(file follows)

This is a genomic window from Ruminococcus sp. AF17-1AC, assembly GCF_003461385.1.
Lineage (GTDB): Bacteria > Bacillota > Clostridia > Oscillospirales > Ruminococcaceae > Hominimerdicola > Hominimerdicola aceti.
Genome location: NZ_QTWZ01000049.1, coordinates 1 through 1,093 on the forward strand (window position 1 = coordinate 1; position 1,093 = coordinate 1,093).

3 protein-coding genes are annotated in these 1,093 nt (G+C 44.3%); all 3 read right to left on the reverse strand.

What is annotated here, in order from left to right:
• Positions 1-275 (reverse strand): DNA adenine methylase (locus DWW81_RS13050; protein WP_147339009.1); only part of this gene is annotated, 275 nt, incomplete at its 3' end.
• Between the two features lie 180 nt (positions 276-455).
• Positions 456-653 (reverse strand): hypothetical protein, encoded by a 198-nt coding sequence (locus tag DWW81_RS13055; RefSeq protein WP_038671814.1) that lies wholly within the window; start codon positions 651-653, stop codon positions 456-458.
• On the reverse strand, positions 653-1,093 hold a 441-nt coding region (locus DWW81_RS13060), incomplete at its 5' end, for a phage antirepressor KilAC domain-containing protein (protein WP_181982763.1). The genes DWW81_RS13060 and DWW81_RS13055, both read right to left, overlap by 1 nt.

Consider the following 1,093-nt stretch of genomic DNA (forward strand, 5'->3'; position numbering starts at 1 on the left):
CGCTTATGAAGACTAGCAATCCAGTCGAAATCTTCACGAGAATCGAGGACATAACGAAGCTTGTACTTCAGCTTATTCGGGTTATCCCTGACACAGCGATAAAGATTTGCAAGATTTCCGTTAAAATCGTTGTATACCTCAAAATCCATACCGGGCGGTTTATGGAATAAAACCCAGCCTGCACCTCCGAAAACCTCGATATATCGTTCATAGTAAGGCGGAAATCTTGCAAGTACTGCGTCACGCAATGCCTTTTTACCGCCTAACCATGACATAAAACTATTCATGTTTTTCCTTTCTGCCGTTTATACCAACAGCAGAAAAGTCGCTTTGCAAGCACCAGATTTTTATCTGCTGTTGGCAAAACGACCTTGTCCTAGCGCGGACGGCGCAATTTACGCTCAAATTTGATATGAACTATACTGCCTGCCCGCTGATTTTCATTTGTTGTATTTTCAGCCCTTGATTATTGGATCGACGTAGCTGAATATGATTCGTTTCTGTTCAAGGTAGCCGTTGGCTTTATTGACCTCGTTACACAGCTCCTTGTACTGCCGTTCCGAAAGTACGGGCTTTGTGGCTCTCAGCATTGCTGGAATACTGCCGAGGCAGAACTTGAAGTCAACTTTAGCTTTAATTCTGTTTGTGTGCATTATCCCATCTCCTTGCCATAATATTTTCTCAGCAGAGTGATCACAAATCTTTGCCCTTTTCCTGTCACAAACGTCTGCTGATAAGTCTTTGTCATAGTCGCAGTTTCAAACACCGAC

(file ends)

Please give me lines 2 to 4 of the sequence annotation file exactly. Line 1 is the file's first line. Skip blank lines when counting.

Lineage (GTDB): Bacteria > Bacillota > Clostridia > Oscillospirales > Ruminococcaceae > Hominimerdicola > Hominimerdicola aceti.
Genome location: NZ_QTWZ01000049.1, coordinates 1 through 1,093 on the forward strand (window position 1 = coordinate 1; position 1,093 = coordinate 1,093).

3 protein-coding genes are annotated in these 1,093 nt (G+C 44.3%); all 3 read right to left on the reverse strand.